It’s been 4 years now since this huge writing streak I had back in 2018 came to an end. Sometime in late September of that year, I took a purposeful break, not quite understanding that I was dooming myself to the next 4 years in this doom-spiral of writer’s block.
To be clear, I also agree with the assertion of many who say that writer’s block isn’t a thing. However, without a better way to describe the general malaise and strife that creative folk often encounter that somehow “blocks” them from making forward progress on whatever it is they are working on (writing for writers… hence writer’s block), the words stick. Likely that best way to describe this phenomenon though is “project block”. I would go even further and say that it is more likely better described process block. But these are all semantics. You say potato; I say spud.
Sometimes, the words we choose to describe things does matter. In many ways, that is partly what is going on in politics at the moment — not that I have any desire to get into a political debate, but suffice to say, there are few agreements on even how to describe things right now, or the correct words to use. But no matter where you may fall on the political spectrum, let’s choose to call whatever it is that I am experiencing “writer’s block” and leave it at that, regardless of your feelings on the matter. I am a writer; I am feeling like there is a blockage to overcome with my writing. Writer’s block is what we’re going to call this thing, although there is another habit that I have that also is hanging around.
In part 4 of her ongoing series “How Writer’s Fail”, Kristine Kathryn Rusch discusses the idea of writers almost becoming stuck within this overwhelming project. She referenced the “Wonder Boys”, a book/movie that I have yet to watch. In it, one of the characters is stuck within this massive book he is trying to write. It’s a massive tome, and one that by all accounts, he likely will never finish.
To catch you up (if this is the 1st one of these posts you’re reading), Kristine Kathryn Rusch put out an ongoing series on her blog as a subset of her “Business Musings” called “How Writers Fail” with 8 posts on that subject as of writing this. Taking the idea, I turned that lens on my own habits and have put out “Why I am Failing as a Writer”, tackling the topic she posts in each part.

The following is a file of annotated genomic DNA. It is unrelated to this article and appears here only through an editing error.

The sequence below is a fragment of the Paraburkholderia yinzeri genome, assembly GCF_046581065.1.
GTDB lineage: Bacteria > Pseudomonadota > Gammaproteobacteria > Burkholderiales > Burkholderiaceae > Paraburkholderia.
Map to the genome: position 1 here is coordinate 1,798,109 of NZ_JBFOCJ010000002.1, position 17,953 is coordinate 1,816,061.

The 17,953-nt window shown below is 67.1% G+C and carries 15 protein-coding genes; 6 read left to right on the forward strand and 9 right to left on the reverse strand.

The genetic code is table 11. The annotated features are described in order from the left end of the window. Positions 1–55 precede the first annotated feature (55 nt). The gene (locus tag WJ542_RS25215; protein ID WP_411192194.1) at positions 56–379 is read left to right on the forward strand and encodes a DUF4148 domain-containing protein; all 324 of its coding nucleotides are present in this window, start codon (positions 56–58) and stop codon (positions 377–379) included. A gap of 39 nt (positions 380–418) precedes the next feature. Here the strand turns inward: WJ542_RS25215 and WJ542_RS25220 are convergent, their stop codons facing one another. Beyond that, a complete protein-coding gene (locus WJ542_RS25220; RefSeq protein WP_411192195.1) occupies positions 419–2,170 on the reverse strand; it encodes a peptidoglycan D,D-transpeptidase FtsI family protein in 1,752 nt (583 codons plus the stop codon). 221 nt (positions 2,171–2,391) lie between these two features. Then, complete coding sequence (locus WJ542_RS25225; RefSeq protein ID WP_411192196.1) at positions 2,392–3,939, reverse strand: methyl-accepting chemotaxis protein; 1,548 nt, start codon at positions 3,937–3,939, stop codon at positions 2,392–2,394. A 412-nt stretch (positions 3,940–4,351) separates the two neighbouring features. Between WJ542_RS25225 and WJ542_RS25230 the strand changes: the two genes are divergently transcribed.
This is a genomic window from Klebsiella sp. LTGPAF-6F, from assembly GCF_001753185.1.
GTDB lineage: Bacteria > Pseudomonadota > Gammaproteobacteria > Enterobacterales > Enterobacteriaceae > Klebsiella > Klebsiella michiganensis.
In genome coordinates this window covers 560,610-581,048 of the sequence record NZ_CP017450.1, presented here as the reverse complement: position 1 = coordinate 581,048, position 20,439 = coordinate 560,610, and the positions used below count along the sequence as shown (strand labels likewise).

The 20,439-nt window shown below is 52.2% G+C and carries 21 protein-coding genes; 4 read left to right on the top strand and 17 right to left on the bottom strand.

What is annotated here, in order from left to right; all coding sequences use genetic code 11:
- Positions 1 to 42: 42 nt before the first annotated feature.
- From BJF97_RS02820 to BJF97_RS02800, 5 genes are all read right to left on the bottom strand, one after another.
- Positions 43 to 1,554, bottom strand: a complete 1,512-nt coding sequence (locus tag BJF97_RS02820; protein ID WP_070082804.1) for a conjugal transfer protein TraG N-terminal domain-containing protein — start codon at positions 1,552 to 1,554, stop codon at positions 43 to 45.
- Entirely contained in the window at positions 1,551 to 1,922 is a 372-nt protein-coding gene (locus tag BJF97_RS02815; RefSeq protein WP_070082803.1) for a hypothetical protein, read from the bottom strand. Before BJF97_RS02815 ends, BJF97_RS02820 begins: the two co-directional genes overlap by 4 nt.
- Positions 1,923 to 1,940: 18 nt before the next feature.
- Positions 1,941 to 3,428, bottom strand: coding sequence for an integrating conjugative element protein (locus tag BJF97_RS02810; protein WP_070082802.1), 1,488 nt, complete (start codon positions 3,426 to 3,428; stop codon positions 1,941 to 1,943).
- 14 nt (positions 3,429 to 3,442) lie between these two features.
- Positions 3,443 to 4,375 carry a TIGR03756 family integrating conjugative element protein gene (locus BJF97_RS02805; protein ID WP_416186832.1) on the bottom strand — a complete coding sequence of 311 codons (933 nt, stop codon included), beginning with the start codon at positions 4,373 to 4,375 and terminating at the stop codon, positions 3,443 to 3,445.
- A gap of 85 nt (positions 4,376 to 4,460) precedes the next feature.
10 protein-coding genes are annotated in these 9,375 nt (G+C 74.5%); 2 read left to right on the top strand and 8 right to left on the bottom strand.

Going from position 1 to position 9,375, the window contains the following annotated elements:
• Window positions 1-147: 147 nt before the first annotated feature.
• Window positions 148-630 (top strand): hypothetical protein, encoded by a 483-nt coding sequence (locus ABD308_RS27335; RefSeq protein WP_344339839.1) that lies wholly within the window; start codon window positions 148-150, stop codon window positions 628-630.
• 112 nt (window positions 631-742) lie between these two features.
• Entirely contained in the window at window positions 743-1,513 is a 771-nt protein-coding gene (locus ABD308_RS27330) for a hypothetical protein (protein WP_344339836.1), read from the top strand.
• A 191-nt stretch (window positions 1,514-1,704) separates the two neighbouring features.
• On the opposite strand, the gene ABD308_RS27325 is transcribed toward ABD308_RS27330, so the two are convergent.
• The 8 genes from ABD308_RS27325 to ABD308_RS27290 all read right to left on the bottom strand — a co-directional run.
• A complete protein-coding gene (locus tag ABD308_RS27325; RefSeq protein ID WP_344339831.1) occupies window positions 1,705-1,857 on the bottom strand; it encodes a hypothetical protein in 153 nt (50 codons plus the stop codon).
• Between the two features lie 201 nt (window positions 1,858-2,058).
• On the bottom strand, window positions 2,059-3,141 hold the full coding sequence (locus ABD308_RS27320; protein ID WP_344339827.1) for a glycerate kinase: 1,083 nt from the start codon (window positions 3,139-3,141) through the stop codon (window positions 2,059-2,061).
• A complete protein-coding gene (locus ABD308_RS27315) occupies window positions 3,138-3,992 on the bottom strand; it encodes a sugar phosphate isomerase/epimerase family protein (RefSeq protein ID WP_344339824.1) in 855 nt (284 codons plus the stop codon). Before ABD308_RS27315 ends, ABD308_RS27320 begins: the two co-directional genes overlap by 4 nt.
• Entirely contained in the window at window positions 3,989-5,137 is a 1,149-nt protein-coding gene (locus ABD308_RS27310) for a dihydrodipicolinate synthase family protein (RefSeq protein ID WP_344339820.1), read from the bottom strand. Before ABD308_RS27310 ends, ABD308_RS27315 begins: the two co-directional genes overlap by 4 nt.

This post is based off Kristine’s post: Business Musings: How Writers Fail (Part 4): Aging Writer Edition
So why the title change for my post? Well, for starters, I am not quite an aging writer. I am, but I am not. At 43, there are still a number of years ahead of me (pending good health and lots of luck). But while Kristine wrote with the focus of older writers becoming stuck within a single project they worked on and not being able to escape it or complete it before their death, I saw this as the dilemma of a writer getting stuck in writer’s block on a project. Maybe it is not the blockage in the traditional sense, but rather a form that prevents said writer from being able to finish it. Or they allow it to become stuck in an endless cycle of rewrites (a similar but actually different problem).
Kris writes about many writers ending up hanging up their craft or getting stuck on a project that the writer cannot seem to wrestle down. The real theme of this is a difficult one to tease out. Suffice to say, to me, it deals with the idea of writer’s block. Or writer’s languish — where a writer becomes stuck in a writing project that doesn’t seem to end. The problem here is the age of the writer.
As we get older, the understanding of the shortening time one has on this planet gets increasingly evident. I cannot yet connect with what it is like to be a writer with another 20 or more years of age, but the idea of getting stuck in a project as time fades to the past is something I can understand. I let myself get stuck where before I know it, I’ve spent far too long on a project and it doesn’t feel any closer to finished than the day the idea came to my head to write it. That’s where her post connected to me.
Too many times there were projects I was working on that we in a perpetual writing loop. They were languishing. I couldn’t finish them, and everything I was writing in them was not taking the project to any natural conclusion. It made it difficult to write them any more.
Granted, this isn’t my problem so much now. I’m still in this weird space that I need to figure out. Everything I write isn’t taking me anywhere. When I do write, I feel that I am only adding words to a project. Maybe that’s what the project needs; that’s not how I should feel about it. Stories will dictate how long they should be. The issue here is that I cannot see that with what I’ve worked on. And there are many times I think about giving up and hanging up the project — or even writing sometimes — but as I wrote before, it’s not happening. I have to keep writing. I am languishing, but I am not giving up yet… make that never. I am never giving up.